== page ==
Can Shohei Ohtani Win the NL MVP Without Pitching?

Shohei Ohtani signed a record-breaking deal with the Dodgers this winter. Can he deliver on expectations and win the MVP strictly as a DH?

SURPRISE, ARIZONA - FEBRUARY 28: Shohei Ohtani #17 of the Los Angeles Dodgers looks on during a game against the Texas Rangers at Surprise Stadium on February 28, 2024 in Surprise, Arizona. (Photo by Masterpress/Getty Images)

It’s been over a decade since Miguel Cabrera won consecutive Most Valuable Player Awards. Even though Shohei Ohtani signed a $700 million deal, the largest contract in North American sports history, it will take a performance of historic proportions for him to win again in 2024.

Ohtani is the reigning American League MVP after slugging 44 home runs, stealing 20 bases and slashing .304/.412/.654, not to mention posting a 3.14 ERA in 132.0 innings as a pitcher.

However, the odds are against him since he will not benefit from the prestige of being a two-way player. Elbow surgery to repair a torn UCL last September will keep Ohtani from doing any pitching this season. His efforts on the mound over the last three campaigns have been worth 14.2 bWAR and the loss of this value will have magnitudes.

If he wins the NL MVP in 2024, he’ll be only the 14th player to secure two in a row. Ohtani would become the 12th three-time winner of the award. He’d be just the second — following Frank Robinson with the Reds in 1961 and the Orioles in 1966 — to win in both leagues.

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But he’d be the very first full-time designated hitter to ever secure the honor.

Here’s what’s at stake for Ohtani to win the NL MVP Award without pitching in 2024.

The DH Dilemma 

Shohei Ohtani may easily be the most recognizable baseball player on the face of the earth, but he’ll have an uphill battle with being viewed as a DH-only.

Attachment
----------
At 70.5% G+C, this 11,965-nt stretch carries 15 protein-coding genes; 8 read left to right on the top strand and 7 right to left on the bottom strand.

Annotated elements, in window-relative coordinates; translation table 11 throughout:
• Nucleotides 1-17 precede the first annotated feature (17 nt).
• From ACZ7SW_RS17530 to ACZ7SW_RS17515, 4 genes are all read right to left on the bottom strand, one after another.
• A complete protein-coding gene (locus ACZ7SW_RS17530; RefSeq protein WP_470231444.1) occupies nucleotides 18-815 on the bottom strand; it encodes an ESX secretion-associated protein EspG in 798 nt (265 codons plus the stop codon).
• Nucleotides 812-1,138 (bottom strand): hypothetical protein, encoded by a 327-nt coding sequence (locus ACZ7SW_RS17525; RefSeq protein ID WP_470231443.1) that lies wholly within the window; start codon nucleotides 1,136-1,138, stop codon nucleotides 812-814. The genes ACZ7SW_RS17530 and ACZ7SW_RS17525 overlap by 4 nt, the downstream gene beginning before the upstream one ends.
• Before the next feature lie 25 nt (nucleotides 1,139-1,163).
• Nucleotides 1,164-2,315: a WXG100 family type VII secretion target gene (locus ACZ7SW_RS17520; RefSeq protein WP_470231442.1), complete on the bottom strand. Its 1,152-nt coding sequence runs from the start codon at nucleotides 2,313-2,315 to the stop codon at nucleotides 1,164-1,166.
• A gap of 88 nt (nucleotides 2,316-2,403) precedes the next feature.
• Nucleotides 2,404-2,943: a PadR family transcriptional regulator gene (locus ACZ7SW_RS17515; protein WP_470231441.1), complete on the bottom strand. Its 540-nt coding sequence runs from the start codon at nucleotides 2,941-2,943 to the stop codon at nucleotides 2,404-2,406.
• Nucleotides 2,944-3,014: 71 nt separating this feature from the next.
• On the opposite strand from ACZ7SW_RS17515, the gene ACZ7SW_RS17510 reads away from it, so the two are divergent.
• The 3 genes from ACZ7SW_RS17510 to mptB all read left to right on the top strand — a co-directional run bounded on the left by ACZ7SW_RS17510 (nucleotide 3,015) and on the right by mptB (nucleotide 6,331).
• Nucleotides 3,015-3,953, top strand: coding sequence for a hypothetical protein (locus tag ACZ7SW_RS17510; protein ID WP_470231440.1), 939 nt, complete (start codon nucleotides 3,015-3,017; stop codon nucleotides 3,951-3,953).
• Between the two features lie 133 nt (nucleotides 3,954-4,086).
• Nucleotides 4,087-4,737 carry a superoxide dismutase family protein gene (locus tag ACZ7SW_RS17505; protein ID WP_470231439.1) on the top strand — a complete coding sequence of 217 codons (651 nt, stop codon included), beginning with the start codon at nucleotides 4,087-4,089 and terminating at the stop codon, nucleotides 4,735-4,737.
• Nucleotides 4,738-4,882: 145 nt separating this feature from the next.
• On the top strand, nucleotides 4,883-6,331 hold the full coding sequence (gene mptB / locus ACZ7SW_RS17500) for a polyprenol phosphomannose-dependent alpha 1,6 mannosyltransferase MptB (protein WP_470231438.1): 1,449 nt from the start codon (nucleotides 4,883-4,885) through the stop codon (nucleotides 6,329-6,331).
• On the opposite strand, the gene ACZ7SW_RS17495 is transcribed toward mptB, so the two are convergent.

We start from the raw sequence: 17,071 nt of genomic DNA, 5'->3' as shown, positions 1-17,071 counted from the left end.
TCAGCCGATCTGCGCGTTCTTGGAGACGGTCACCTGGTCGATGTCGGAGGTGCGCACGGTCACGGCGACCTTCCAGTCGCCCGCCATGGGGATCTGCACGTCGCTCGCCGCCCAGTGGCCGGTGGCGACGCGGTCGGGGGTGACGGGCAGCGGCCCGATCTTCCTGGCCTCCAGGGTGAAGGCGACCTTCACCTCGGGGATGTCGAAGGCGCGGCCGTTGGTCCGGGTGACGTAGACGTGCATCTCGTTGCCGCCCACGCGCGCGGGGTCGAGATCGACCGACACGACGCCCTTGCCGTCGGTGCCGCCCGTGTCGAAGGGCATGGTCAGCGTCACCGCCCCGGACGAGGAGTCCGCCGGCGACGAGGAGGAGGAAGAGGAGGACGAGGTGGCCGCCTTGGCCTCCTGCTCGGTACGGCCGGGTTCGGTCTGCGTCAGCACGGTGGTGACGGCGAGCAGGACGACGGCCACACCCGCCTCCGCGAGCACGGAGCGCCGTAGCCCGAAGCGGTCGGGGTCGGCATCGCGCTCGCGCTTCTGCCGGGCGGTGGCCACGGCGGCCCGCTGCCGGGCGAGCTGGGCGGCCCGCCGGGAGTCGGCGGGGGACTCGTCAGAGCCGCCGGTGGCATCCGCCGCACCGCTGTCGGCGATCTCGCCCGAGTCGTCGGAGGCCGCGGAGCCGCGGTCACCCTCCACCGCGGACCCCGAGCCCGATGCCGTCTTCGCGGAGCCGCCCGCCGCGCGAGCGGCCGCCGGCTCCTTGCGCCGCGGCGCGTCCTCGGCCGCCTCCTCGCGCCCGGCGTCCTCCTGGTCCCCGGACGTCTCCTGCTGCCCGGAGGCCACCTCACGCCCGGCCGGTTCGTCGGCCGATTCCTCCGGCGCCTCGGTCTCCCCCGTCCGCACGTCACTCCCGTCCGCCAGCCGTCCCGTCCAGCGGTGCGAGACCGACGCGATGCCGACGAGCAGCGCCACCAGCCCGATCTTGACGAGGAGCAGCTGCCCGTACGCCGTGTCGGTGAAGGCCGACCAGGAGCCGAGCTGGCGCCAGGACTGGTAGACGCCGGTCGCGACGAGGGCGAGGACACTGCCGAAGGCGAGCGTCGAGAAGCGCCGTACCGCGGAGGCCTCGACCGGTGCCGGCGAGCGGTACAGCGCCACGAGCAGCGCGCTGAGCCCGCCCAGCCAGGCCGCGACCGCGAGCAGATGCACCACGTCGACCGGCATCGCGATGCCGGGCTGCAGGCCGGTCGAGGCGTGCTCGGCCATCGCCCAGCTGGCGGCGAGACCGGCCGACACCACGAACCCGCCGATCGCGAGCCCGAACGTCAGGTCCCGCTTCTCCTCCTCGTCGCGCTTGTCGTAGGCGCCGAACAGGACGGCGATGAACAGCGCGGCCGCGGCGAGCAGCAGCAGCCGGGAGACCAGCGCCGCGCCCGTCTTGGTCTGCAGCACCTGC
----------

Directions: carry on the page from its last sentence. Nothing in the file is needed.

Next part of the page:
No primary designated hitter has ever been selected as the Most Valuable Player since the position was first created for the American League in 1973.

The closest a primary DH — a player who spent at least 50% of games at the position — came to winning the honors was when Paul Molitor in 1993 and David Ortíz in 2005 both finished second in voting. While the two actually spent some time in the field in those seasons, with Molitor starting 23 games and Ortíz starting 10 games at first base.

A trio of MVPs spent a decent portion of the season as DH, but all played the field nearly 60% of the time or more: Jim Rice, 49 of 163 games at DH in 1978; Don Baylor, 65 of 162 games at DH in 1979; and Juan González, 32 of 134 games at DH in 1996 and 38 of 154 at DH in 1998.

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The advent of the designated hitter in both leagues in 2022 — not to mention the one-off shortened-season of 2020 — MVPs in the NL have barely taken advantage of the new position. Paul Goldschmidt started 23 games at DH in his award winning year of 2022, while Atlanta’s Freddie Freeman (2020) and Ronald Acuña Jr. (2023) each stayed in the lineup for two games while not playing the field.

Uncommon occurrences transpire more frequently in MLB as teams and players operate  “outside the box” in search of winning. Bryce Harper had a similar procedure as Ohtani performed on his elbow following the 2022 season. The outfielder returned to the field in late July in record time, albeit as a first baseman.